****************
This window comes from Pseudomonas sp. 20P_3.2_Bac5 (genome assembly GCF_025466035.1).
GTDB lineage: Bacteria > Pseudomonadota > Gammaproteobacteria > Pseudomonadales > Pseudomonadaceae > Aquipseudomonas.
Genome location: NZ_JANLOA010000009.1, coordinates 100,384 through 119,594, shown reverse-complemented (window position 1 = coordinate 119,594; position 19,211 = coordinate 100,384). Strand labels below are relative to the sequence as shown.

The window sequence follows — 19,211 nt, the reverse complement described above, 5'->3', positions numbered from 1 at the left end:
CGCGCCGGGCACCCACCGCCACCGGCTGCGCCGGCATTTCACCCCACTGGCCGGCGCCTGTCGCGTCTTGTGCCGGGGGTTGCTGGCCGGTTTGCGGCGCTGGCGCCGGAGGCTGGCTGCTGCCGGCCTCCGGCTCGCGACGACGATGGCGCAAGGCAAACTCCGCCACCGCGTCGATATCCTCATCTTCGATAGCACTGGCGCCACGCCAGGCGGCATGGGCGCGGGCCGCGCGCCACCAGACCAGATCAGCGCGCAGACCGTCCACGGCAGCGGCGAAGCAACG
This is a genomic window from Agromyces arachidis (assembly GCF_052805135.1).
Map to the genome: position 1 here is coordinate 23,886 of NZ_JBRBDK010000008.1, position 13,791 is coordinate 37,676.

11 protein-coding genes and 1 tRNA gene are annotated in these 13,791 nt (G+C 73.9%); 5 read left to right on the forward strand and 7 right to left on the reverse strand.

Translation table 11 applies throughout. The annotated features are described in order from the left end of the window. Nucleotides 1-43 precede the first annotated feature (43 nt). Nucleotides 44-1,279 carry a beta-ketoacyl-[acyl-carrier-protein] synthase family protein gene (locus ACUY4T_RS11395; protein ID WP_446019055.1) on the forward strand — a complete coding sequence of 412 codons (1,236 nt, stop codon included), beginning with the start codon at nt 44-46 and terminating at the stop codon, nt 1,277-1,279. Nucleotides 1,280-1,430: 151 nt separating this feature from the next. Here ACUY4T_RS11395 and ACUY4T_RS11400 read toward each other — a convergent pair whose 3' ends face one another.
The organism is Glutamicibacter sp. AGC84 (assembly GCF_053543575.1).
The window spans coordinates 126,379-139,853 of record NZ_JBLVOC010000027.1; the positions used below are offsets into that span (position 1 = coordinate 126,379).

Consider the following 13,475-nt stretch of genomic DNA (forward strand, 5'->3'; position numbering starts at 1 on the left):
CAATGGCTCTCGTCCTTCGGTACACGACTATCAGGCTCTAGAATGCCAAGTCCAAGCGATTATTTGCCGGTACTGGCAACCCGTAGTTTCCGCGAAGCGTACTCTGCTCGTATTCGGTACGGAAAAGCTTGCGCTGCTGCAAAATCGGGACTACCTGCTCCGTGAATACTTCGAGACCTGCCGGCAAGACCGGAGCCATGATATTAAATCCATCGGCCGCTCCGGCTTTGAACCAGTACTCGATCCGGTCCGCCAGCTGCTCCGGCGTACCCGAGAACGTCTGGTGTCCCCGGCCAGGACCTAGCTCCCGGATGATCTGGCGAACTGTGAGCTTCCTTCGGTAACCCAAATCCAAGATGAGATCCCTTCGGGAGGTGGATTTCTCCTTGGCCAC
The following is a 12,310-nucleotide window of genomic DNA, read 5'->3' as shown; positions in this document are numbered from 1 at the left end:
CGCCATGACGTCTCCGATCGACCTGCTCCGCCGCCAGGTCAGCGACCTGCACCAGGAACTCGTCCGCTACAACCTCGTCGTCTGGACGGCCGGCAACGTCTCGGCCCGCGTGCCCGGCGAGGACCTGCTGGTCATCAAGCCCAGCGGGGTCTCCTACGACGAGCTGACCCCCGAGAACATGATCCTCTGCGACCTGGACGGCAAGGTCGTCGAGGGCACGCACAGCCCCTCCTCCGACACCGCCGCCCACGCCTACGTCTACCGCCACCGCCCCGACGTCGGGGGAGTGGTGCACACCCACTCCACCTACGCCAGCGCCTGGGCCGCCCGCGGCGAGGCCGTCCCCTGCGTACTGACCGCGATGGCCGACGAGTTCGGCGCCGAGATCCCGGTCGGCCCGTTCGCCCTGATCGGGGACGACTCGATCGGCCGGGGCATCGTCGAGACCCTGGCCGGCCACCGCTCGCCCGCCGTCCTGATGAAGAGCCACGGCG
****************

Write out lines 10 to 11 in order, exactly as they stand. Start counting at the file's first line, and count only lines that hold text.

The organism is Glutamicibacter sp. AGC84 (assembly GCF_053543575.1).
The window spans coordinates 126,379-139,853 of record NZ_JBLVOC010000027.1; the positions used below are offsets into that span (position 1 = coordinate 126,379).